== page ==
Have you ever wondered why your newborn hiccups so often? Hiccups are part of an immature nervous system. In utero, babies practice breathing by swallowing amniotic fluid and programmed exercise of the inspiratory muscles. Newborns are notorious for jerking twitchy movements while their nervous system still develops after birth. Similarly, the diaphragm will also learn to relax, usually around 4-6 months of age. Additionally, when a newborn’s stomach distends, it pushes against the diaphragm, which causes it to spasm, leading to hiccups.
We frequently see hiccups in newborns during or soon after a feed. Anything causing the stomach to distend, such as a baby overfeeding, eating too quickly, or swallowing a significant amount of air, can lead to hiccups. It’s no wonder your little one has hiccups often! A sudden change in stomach temperature can also trigger hiccups, such as cold and warm fluids or foods being consumed close together. If a newborn begins hiccuping during a feed, consider it a hint to slow the feeding or take a break to assess if this could mean your baby’s belly is full. You may even be able to prevent hiccups by slowing down feeds and taking more frequent breaks for burping.
Newborn Hiccups: What You Need to Know
What are hiccups?
The medical term for hiccups is singultus, derived from the Latin “singult,” meaning ‘to catch one’s breath while sobbing.’ Hiccups are an involuntary spasm of the diaphragm, the large dome-shaped muscle that separates the chest from the abdomen, and our intercostal muscles, the muscles between our ribs. This contraction causes inspiration and ends with the abrupt closure of the glottis, the opening between the vocal folds. This mechanism is what generates the characteristic “hic” sound.
In babies with gastroesophageal reflux, partially digested food and acidic juices from the stomach flow back into the esophagus. Since the esophagus passes through the diaphragm, it can irritate it, leading to more frequent hiccups. If a baby with reflux is otherwise asymptomatic, also known as a “happy spitter,” mainly gaining weight appropriately and not in significant pain, then this is unlikely to be something that needs to be treated. But, of course, discuss this with your child’s pediatrician.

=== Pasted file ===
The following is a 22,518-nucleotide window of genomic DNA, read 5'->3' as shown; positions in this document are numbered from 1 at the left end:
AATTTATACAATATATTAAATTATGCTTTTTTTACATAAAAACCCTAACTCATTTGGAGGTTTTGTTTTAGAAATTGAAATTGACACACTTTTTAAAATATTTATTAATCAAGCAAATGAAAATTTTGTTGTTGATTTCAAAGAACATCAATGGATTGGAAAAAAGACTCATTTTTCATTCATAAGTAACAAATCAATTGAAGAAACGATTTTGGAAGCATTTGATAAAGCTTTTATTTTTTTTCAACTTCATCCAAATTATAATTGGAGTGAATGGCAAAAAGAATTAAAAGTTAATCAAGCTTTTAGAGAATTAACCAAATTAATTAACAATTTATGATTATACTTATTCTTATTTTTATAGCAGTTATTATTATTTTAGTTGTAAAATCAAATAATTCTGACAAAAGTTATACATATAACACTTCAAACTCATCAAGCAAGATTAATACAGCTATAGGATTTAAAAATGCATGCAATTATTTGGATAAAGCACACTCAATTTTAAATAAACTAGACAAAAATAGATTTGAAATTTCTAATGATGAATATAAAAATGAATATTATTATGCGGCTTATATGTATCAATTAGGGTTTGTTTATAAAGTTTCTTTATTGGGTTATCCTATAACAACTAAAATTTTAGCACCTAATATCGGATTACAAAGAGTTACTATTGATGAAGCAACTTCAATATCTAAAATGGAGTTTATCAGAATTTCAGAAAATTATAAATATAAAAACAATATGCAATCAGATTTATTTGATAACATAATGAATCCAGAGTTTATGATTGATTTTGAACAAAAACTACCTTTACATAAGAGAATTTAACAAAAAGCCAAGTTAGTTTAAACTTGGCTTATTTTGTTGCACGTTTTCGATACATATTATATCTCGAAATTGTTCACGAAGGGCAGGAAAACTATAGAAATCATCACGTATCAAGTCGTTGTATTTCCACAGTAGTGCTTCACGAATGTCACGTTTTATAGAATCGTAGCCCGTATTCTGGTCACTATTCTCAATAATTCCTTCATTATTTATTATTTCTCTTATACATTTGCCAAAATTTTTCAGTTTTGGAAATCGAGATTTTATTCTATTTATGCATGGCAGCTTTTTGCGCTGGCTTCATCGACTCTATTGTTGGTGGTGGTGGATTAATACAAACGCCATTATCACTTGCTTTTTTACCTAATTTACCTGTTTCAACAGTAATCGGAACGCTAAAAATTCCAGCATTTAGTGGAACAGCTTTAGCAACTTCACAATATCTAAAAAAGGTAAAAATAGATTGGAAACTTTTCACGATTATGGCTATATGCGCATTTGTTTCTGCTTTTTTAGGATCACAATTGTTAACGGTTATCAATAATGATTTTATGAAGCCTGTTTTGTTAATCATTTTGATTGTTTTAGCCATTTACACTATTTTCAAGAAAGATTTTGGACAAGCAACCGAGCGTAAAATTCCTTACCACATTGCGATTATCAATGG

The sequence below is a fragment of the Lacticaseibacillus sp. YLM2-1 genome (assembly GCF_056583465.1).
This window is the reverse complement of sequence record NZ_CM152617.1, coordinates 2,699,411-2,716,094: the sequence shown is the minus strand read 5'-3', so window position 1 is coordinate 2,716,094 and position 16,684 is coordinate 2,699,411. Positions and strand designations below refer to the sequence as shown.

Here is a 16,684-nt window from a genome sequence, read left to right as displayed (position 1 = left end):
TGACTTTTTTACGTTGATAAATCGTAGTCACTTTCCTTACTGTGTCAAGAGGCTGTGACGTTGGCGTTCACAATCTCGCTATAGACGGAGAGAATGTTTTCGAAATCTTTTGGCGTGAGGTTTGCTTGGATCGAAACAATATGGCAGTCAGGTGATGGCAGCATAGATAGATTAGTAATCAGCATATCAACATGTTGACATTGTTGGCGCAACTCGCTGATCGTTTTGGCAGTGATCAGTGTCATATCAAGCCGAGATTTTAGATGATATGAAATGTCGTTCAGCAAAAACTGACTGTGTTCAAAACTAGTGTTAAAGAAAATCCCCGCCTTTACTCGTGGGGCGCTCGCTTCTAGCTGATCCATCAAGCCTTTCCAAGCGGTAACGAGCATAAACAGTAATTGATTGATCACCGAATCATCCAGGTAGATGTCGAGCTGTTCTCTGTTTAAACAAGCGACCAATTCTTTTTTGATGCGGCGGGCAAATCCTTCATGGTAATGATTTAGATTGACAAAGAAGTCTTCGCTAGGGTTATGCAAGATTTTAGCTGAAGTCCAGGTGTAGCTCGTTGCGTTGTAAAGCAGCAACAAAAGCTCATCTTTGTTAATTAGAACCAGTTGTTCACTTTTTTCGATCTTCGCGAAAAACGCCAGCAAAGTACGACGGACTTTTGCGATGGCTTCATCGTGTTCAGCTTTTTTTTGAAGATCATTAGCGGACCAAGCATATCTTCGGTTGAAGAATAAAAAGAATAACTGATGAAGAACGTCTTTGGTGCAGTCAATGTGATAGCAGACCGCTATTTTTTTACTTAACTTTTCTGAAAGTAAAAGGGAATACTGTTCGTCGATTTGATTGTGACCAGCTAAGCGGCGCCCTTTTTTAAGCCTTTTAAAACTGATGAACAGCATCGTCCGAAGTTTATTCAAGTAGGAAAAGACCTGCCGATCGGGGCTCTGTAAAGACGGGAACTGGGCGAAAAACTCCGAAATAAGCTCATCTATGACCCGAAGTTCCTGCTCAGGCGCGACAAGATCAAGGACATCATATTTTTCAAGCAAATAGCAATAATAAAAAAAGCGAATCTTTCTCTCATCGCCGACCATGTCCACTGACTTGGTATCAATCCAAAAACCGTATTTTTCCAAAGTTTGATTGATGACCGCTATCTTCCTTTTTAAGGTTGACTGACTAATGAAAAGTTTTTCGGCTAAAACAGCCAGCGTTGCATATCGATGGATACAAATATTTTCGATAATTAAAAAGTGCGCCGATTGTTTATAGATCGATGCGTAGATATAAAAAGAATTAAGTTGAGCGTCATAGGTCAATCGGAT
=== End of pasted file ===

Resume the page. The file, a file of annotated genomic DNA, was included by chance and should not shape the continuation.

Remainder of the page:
How long do hiccups usually last?
Hiccups typically last anywhere from a few minutes to a couple of hours. Bouts of acute hiccups, defined as those less than 48 hours in duration, are typically self-limited and benign. However, persistent hiccups (lasting over two days) and intractable hiccups (lasting one month) are much rarer. They are likely manifestations of other serious diseases that require a doctor’s evaluation. The list of possible reasons is extensive, including structural, infectious, or inflammatory disorders that impact the central nervous system, including the vagus nerve (connecting the brain to the stomach) or phrenic nerve (connecting the neck to the diaphragm), which are essential parts of the breathing process.
Alcohol, tobacco, and certain medications, notably dexamethasone, benzodiazepines, opioids, chemotherapeutics, and anti-Parkinson medications, are also associated with the development of hiccups. Toxic-metabolic causes include renal impairment and electrolyte imbalances. Psychogenic factors associated with hiccups include anxiety, stress, excitement, and malingering. As you can imagine, prolonged hiccups can decrease quality of life by impacting one’s nutrition, sleeping, conversation, and mental health.
Are hiccups harmful?
Thankfully, hiccups in children are nearly always harmless, temporary, and self-resolving. While you don’t have to do anything to treat hiccups, some caregivers wonder if there is something they can do to help limit them. Interestingly, there are hundreds of supposed “cures” for hiccups you can find on the internet, many of which have zero bases in science and are downright silly. However, some maneuvers can be effective as they are designed to interrupt normal respiratory function and increase partial pressure of carbon dioxide, stimulate the nasopharynx or uvula, stimulate the vagus nerve, or relieve irritation of the diaphragm.
Case reports and observational studies have suggested these maneuvers, but there are limited confirmatory studies. However, they are relatively easy to perform, and the risk of complications is low. Examples of vagal-type maneuvers include a quick blow in the face, prolonged suck, and placing an ice pack over the eyes for 15-30 seconds (a frozen bag of vegetables works really well, but be sure to avoid placing anything around the infant’s nose!) and pressing the infant’s knees to the chest for 15-30 seconds. You may consider resetting the diaphragm and suboccipital release with gentle osteopathic manipulation if you have a trusted osteopathic physician (a DO) nearby.
Rest assured and take a deep breath, mama. Hiccups are completely normal and will, by and large, work themselves out. Soon your newborn will be taking those deep breaths again with you!
Disclaimer: While I am a doctor, I am not your doctor. All content presented in this article is for educational purposes only. It does not constitute medical advice and does not establish any kind of doctor/patient relationship. Speak to your healthcare provider about any questions or concerns you may have.